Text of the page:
Internet of Things - Protocols and Access Keys
I've just read this article
from Mark O'Neill on the 10 concerns for the Internet of Things. Mark
brings up some very interesting aspects and concerns. I'd like to
comment on two of those: protocols and access keys.
His primary concern is protocol proliferation. I agree this is an issue. Mark explicitly mentions CoAP, MQTT, AMQP and XMPP. Interestingly he doesn't mention HTTP, which I have found to be heavily used by devices, especially the new generation of Raspberry Pi based systems. Many Arduino's also use HTTP.
I will admit to a strong bias. I think that MQTT is the best of these protocols for IoT devices, with CoAP a distant second.
Let's get XMPP out of the way. I love XMPP. I think its a fantastic protocol. Do I want to create XML packets on my Arduino? Er... nope. Even on 32-bit controllers, there is still the network traffic to consider: suppose I'm using a GPRS connection and I have thousands of devices deployed: minimizing network traffic is important for cost and efficiency, and XMPP was not designed for that.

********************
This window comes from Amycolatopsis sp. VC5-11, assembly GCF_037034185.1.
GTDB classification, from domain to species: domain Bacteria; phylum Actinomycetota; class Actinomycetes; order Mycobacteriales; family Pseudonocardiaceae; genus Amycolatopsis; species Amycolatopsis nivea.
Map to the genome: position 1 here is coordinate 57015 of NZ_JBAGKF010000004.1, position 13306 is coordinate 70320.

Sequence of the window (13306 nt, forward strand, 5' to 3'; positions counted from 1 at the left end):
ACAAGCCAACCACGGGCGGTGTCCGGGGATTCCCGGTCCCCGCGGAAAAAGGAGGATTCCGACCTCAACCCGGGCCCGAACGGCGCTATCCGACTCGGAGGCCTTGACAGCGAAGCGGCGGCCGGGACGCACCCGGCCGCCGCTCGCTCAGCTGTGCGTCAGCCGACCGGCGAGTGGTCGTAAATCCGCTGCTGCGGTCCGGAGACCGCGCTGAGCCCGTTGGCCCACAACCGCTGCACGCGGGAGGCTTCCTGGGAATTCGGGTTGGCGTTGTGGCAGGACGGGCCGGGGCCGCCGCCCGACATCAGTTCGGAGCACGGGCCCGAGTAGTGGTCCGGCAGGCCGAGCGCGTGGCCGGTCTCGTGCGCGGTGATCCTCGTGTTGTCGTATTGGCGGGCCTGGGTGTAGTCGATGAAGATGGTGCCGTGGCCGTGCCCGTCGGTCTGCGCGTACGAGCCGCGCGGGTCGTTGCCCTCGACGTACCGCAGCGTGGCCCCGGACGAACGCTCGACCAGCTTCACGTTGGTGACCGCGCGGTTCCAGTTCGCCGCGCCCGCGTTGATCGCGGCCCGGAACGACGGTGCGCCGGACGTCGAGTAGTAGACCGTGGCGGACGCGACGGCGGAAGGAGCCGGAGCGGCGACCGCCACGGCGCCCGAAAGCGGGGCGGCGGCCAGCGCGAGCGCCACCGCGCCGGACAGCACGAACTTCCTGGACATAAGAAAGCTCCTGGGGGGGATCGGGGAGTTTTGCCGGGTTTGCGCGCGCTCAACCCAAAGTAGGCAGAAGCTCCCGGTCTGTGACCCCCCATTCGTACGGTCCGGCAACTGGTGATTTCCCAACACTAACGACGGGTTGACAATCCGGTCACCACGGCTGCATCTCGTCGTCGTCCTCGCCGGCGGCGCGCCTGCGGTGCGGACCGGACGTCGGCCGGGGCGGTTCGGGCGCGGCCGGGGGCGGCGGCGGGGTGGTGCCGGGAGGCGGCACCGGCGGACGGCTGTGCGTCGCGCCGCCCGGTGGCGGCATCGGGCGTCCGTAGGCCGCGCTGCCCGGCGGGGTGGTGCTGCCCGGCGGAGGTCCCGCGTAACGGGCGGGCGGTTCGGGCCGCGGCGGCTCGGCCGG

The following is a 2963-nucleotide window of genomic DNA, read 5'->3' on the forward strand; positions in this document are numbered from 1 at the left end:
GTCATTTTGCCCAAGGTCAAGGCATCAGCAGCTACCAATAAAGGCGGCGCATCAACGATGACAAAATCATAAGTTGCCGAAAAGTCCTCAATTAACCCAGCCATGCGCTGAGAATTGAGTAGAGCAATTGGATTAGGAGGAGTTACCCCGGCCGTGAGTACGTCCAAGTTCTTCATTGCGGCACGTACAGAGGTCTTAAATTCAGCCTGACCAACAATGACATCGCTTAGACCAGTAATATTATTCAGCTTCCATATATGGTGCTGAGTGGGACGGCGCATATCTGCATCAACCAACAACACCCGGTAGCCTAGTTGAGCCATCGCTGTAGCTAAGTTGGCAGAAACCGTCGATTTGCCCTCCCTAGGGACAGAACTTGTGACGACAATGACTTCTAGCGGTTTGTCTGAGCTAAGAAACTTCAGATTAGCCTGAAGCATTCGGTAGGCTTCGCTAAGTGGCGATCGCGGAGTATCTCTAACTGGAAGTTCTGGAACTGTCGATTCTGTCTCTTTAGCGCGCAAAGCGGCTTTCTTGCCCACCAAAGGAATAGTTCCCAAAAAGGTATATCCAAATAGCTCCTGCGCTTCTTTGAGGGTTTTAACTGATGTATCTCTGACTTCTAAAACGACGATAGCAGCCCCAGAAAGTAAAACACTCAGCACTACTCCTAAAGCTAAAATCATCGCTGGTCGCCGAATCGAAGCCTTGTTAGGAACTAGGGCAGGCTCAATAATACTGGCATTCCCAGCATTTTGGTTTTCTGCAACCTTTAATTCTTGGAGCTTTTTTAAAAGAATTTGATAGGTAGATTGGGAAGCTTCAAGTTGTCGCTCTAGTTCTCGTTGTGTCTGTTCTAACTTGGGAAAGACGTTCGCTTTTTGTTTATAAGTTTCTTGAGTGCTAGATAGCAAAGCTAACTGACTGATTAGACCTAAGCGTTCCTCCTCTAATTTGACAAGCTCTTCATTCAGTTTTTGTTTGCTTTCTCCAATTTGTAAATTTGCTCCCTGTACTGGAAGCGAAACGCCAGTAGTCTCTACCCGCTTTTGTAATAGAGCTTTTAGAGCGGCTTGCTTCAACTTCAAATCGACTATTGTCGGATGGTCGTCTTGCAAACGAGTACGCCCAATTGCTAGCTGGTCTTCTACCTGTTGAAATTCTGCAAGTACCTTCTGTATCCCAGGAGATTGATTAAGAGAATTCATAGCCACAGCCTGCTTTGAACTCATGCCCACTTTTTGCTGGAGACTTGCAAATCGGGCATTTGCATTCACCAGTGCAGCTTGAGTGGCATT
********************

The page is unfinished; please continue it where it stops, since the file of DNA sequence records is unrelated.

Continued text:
AMQP is not an appropriate protocol for IoT devices and was not designed for that. It is designed for "the efficient exchange of information within and between enterprises". It was certainly not designed for lightweight, non-persistent, non-transactional systems. To that end, my own system (WSO2) will be providing efficient bridging for AMQP and MQTT to enable lightweight systems to get their data into wider enterprise contexts. I also demonstrated HTTP to MQTT bridging with the WSO2 ESB at the MQTT Interop held last week at EclipseCon.
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